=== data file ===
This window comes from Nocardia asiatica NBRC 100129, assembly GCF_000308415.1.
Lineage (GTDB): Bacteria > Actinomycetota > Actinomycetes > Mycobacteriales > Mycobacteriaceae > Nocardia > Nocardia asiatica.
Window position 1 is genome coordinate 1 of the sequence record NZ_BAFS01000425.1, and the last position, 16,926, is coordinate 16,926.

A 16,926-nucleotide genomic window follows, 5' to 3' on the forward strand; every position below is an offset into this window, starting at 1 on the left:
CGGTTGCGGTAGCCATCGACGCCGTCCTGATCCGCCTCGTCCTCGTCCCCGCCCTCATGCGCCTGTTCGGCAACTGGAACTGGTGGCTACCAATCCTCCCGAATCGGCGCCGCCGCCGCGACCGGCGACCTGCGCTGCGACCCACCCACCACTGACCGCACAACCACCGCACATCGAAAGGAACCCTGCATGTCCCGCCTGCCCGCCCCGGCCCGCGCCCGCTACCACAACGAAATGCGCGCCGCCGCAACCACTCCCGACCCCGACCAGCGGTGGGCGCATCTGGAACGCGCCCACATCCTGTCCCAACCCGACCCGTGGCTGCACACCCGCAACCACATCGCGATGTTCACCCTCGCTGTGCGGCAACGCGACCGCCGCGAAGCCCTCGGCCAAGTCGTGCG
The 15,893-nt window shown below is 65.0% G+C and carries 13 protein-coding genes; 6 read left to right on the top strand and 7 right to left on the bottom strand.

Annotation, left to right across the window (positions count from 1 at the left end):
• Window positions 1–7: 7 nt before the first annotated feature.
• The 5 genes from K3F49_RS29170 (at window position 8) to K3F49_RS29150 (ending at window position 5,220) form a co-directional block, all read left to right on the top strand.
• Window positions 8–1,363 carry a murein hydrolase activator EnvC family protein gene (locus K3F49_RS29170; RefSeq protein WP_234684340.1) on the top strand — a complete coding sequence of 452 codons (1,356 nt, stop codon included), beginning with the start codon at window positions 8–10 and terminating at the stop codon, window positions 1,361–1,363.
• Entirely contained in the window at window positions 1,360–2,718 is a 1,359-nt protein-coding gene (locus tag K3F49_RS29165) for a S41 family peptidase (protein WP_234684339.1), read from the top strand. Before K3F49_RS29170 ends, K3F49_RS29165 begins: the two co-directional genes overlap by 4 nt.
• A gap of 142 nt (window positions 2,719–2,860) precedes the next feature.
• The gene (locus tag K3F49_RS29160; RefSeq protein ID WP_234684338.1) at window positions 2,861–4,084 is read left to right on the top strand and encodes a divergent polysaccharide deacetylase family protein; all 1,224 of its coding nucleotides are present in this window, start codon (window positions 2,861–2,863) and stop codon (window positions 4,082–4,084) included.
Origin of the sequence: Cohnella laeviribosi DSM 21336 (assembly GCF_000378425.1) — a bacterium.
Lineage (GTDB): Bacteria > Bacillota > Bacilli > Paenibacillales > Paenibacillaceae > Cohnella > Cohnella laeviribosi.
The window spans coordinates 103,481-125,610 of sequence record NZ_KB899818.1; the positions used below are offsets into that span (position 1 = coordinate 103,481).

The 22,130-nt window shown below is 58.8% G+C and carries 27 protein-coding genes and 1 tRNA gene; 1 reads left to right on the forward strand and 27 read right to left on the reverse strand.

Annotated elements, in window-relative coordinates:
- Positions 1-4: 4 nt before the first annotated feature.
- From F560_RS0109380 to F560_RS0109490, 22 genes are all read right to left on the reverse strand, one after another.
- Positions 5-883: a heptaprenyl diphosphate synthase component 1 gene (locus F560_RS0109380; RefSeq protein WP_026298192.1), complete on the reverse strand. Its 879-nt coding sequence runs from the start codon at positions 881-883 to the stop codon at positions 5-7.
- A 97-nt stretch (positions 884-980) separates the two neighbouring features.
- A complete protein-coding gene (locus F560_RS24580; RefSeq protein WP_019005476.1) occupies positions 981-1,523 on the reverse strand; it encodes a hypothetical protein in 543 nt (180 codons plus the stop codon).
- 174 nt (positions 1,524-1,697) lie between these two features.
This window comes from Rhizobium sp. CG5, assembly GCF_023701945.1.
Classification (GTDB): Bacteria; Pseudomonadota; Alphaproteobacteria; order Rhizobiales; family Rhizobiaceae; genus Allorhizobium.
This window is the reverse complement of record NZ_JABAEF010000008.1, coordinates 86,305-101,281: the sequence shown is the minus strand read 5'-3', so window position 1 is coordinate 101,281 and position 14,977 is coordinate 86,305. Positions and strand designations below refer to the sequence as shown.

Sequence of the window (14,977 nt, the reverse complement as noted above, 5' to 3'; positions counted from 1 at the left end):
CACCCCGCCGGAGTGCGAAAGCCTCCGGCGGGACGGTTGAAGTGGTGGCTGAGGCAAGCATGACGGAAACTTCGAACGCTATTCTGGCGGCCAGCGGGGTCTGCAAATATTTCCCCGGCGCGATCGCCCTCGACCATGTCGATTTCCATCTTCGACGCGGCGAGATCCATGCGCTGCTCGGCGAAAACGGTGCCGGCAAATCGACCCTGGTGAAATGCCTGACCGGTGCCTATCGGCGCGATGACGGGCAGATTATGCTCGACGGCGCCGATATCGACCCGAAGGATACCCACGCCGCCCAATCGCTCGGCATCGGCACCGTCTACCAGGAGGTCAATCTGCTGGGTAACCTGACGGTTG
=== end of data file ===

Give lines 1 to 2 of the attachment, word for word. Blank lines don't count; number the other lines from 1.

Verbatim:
This window comes from Nocardia asiatica NBRC 100129, assembly GCF_000308415.1.
Lineage (GTDB): Bacteria > Actinomycetota > Actinomycetes > Mycobacteriales > Mycobacteriaceae > Nocardia > Nocardia asiatica.